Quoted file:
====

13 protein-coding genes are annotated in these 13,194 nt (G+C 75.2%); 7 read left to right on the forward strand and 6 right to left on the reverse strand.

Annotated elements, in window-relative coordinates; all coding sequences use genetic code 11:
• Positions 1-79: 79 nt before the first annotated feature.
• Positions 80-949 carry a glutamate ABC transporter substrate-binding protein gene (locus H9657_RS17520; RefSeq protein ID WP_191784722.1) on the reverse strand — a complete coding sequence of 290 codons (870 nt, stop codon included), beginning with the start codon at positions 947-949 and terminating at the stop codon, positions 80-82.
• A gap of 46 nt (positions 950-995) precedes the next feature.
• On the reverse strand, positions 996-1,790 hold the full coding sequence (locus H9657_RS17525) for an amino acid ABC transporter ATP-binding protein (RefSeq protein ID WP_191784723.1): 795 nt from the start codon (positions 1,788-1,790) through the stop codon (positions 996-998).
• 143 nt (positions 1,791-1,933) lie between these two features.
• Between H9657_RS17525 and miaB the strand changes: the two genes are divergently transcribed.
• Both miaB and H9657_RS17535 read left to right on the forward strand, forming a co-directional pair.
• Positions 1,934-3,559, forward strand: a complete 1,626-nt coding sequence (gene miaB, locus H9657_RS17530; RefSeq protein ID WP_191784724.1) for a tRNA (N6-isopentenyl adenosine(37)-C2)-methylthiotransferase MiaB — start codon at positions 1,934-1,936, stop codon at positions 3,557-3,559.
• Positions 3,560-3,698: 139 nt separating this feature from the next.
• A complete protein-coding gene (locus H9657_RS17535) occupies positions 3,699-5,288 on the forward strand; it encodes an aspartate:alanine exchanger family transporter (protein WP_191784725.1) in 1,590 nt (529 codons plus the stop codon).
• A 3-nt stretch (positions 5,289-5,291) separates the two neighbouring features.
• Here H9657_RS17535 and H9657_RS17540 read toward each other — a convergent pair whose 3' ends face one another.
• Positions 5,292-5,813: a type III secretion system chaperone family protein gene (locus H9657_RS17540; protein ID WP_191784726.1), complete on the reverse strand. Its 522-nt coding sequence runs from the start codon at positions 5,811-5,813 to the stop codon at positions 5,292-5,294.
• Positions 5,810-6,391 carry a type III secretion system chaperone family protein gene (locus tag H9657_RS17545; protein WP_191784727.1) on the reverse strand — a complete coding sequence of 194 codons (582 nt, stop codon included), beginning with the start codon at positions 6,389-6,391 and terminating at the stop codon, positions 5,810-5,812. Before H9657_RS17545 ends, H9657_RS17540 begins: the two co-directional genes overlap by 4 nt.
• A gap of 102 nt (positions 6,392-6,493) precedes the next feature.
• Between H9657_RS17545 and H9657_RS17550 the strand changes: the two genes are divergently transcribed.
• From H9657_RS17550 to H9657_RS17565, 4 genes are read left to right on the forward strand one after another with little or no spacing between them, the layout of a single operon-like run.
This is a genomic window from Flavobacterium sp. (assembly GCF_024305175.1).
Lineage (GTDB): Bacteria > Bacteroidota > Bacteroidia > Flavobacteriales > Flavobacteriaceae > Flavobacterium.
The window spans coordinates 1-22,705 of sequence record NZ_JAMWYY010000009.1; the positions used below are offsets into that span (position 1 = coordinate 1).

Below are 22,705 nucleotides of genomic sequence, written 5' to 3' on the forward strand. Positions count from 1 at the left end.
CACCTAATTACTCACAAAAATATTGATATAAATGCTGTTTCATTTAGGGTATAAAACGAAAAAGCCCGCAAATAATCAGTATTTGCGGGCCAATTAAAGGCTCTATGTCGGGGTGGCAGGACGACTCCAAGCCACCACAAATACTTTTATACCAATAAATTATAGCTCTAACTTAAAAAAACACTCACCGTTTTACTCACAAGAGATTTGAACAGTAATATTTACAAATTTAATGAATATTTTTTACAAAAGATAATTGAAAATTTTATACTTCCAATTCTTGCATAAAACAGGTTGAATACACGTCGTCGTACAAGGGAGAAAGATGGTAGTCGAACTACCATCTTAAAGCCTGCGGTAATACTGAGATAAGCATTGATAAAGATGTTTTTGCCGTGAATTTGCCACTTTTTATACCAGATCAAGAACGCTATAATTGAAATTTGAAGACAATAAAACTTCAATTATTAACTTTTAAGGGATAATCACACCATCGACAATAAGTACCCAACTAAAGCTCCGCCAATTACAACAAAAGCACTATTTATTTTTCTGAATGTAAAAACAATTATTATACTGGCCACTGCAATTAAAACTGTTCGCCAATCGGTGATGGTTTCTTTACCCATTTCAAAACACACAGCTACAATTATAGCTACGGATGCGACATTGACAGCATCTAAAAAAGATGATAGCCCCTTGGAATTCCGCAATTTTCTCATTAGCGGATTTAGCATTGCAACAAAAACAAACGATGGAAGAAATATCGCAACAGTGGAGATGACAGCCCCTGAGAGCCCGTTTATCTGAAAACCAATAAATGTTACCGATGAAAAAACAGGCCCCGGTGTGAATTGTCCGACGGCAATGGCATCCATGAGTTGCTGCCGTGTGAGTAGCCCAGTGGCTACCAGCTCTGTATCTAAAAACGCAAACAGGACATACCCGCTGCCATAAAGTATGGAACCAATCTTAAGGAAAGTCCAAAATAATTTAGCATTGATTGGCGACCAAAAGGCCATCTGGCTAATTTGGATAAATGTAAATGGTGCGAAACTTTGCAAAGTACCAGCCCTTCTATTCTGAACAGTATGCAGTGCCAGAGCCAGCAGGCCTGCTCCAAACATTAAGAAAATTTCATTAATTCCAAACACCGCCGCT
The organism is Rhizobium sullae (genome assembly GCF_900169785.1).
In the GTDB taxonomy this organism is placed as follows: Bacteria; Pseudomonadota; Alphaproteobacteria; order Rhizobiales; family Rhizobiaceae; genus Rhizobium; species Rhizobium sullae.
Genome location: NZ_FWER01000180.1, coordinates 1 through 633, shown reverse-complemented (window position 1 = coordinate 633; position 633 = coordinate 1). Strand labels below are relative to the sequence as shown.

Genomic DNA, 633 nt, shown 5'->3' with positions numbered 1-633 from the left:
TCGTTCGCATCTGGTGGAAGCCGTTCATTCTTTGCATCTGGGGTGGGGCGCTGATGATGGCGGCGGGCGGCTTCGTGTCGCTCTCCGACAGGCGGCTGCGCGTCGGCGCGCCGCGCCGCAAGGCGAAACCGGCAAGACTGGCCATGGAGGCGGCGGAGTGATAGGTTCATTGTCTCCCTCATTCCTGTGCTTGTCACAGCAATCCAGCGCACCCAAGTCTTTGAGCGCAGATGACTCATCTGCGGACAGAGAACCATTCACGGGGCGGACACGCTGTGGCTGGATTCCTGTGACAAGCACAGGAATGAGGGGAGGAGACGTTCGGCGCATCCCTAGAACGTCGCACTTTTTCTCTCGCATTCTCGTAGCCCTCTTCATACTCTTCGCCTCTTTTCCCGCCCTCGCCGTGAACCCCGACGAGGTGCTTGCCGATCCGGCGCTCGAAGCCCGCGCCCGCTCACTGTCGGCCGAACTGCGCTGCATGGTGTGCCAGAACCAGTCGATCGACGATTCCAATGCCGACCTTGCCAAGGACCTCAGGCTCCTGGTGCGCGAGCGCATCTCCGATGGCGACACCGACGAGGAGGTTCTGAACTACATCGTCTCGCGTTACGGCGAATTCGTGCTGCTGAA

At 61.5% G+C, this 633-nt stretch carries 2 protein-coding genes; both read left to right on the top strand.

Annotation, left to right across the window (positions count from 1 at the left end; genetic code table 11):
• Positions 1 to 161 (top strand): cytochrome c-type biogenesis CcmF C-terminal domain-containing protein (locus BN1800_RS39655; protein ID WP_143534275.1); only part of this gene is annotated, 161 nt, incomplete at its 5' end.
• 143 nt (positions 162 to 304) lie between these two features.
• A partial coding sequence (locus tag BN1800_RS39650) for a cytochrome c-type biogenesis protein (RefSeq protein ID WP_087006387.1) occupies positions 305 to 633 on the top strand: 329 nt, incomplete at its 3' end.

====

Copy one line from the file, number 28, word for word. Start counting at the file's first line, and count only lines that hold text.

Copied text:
Genomic DNA, 633 nt, shown 5'->3' with positions numbered 1-633 from the left: